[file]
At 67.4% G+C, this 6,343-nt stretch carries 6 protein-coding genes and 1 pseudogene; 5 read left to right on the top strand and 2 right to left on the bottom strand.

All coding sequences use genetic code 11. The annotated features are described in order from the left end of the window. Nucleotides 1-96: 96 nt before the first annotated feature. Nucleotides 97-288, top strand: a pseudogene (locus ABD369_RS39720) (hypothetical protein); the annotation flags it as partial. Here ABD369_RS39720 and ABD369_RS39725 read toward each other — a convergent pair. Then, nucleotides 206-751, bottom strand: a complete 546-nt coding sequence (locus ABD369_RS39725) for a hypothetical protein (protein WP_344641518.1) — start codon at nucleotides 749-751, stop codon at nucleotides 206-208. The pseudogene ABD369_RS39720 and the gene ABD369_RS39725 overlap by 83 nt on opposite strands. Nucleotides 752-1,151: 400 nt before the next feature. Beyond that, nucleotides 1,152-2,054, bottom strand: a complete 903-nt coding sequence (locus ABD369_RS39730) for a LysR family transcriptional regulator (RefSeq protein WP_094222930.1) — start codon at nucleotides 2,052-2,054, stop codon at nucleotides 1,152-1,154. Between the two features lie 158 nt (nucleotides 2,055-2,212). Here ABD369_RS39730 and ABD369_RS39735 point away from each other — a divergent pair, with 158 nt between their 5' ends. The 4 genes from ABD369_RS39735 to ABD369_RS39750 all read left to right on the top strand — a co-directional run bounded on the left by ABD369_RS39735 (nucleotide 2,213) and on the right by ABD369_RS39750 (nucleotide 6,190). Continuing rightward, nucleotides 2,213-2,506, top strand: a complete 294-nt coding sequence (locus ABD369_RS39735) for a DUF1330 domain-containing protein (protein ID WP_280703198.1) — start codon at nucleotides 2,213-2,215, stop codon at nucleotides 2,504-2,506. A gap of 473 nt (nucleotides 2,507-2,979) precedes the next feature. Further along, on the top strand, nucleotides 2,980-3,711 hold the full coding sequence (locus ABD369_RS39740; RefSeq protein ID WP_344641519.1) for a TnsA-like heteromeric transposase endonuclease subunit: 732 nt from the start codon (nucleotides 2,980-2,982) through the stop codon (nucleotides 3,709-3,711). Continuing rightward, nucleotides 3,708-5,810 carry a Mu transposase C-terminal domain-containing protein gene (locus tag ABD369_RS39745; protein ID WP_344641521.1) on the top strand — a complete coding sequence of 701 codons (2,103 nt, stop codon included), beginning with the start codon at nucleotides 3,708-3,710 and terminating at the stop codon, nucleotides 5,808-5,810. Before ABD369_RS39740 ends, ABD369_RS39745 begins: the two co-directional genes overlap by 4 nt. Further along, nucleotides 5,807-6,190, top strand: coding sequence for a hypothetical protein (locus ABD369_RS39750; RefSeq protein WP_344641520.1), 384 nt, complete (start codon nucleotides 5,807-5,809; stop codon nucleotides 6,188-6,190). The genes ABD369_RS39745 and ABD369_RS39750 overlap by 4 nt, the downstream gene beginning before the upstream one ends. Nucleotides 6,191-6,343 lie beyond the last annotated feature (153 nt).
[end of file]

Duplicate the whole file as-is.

At 67.4% G+C, this 6,343-nt stretch carries 6 protein-coding genes and 1 pseudogene; 5 read left to right on the top strand and 2 right to left on the bottom strand.

All coding sequences use genetic code 11. The annotated features are described in order from the left end of the window. Nucleotides 1-96: 96 nt before the first annotated feature. Nucleotides 97-288, top strand: a pseudogene (locus ABD369_RS39720) (hypothetical protein); the annotation flags it as partial. Here ABD369_RS39720 and ABD369_RS39725 read toward each other — a convergent pair. Then, nucleotides 206-751, bottom strand: a complete 546-nt coding sequence (locus ABD369_RS39725) for a hypothetical protein (protein WP_344641518.1) — start codon at nucleotides 749-751, stop codon at nucleotides 206-208. The pseudogene ABD369_RS39720 and the gene ABD369_RS39725 overlap by 83 nt on opposite strands. Nucleotides 752-1,151: 400 nt before the next feature. Beyond that, nucleotides 1,152-2,054, bottom strand: a complete 903-nt coding sequence (locus ABD369_RS39730) for a LysR family transcriptional regulator (RefSeq protein WP_094222930.1) — start codon at nucleotides 2,052-2,054, stop codon at nucleotides 1,152-1,154. Between the two features lie 158 nt (nucleotides 2,055-2,212). Here ABD369_RS39730 and ABD369_RS39735 point away from each other — a divergent pair, with 158 nt between their 5' ends. The 4 genes from ABD369_RS39735 to ABD369_RS39750 all read left to right on the top strand — a co-directional run bounded on the left by ABD369_RS39735 (nucleotide 2,213) and on the right by ABD369_RS39750 (nucleotide 6,190). Continuing rightward, nucleotides 2,213-2,506, top strand: a complete 294-nt coding sequence (locus ABD369_RS39735) for a DUF1330 domain-containing protein (protein ID WP_280703198.1) — start codon at nucleotides 2,213-2,215, stop codon at nucleotides 2,504-2,506. A gap of 473 nt (nucleotides 2,507-2,979) precedes the next feature. Further along, on the top strand, nucleotides 2,980-3,711 hold the full coding sequence (locus ABD369_RS39740; RefSeq protein ID WP_344641519.1) for a TnsA-like heteromeric transposase endonuclease subunit: 732 nt from the start codon (nucleotides 2,980-2,982) through the stop codon (nucleotides 3,709-3,711). Continuing rightward, nucleotides 3,708-5,810 carry a Mu transposase C-terminal domain-containing protein gene (locus tag ABD369_RS39745; protein ID WP_344641521.1) on the top strand — a complete coding sequence of 701 codons (2,103 nt, stop codon included), beginning with the start codon at nucleotides 3,708-3,710 and terminating at the stop codon, nucleotides 5,808-5,810. Before ABD369_RS39740 ends, ABD369_RS39745 begins: the two co-directional genes overlap by 4 nt. Further along, nucleotides 5,807-6,190, top strand: coding sequence for a hypothetical protein (locus ABD369_RS39750; RefSeq protein WP_344641520.1), 384 nt, complete (start codon nucleotides 5,807-5,809; stop codon nucleotides 6,188-6,190). The genes ABD369_RS39745 and ABD369_RS39750 overlap by 4 nt, the downstream gene beginning before the upstream one ends. Nucleotides 6,191-6,343 lie beyond the last annotated feature (153 nt).